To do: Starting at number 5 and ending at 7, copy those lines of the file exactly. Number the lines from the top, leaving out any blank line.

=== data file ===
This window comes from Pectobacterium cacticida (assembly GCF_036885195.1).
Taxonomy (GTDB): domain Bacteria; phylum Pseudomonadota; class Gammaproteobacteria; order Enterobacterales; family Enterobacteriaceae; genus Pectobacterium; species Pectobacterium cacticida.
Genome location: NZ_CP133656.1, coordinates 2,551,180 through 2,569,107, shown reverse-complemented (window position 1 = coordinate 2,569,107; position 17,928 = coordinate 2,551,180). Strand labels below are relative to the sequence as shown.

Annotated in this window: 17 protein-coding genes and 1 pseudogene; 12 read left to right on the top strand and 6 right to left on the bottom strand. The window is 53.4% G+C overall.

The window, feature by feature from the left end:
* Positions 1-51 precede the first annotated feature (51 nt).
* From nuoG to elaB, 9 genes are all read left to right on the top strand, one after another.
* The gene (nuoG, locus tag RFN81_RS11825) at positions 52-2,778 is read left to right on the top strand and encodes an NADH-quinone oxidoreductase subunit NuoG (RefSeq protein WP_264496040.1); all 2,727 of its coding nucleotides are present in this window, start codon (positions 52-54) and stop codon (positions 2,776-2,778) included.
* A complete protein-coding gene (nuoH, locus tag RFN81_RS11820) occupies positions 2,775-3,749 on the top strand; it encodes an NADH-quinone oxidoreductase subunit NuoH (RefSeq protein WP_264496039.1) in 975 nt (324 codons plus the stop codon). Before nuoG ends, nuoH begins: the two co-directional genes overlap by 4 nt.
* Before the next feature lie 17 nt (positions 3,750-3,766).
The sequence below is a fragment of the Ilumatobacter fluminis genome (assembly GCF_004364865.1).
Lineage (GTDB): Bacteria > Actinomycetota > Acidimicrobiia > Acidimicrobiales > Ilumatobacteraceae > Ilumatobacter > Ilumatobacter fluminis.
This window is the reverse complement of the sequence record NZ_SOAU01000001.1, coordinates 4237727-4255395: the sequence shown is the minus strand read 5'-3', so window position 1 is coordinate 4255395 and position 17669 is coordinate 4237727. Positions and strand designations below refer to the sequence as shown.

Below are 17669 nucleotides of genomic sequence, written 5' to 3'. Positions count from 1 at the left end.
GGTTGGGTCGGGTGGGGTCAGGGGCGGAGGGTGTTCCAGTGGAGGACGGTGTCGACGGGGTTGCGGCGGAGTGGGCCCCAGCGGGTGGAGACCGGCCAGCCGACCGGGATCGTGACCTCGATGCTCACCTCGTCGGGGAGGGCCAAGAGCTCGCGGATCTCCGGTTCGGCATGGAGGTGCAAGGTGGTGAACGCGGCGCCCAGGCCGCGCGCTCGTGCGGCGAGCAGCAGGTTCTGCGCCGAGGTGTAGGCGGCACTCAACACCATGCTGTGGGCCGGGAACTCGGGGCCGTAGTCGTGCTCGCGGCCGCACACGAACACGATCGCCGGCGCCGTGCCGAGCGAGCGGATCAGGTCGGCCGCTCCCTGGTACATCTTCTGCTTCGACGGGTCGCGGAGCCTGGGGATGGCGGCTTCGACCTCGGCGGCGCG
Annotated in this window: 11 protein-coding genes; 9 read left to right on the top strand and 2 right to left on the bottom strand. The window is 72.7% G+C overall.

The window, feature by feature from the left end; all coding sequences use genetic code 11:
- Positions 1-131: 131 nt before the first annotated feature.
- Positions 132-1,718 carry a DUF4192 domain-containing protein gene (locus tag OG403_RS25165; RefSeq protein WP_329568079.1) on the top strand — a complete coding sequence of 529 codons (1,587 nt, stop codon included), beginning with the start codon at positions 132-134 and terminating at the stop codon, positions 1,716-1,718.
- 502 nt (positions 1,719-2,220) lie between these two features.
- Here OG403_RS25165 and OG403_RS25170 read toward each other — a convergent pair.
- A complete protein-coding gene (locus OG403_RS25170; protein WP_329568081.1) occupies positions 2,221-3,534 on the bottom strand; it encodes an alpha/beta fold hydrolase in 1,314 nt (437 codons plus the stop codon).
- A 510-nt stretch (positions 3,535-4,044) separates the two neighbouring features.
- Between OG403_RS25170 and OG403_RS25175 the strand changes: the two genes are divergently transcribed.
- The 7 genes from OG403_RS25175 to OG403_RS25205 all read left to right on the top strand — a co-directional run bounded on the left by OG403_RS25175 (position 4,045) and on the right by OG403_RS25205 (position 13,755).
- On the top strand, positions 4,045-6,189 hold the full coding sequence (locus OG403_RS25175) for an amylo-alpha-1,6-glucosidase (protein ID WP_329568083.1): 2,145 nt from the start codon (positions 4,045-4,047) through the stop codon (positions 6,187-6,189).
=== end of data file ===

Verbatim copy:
The window, feature by feature from the left end:
* Positions 1-51 precede the first annotated feature (51 nt).
* From nuoG to elaB, 9 genes are all read left to right on the top strand, one after another.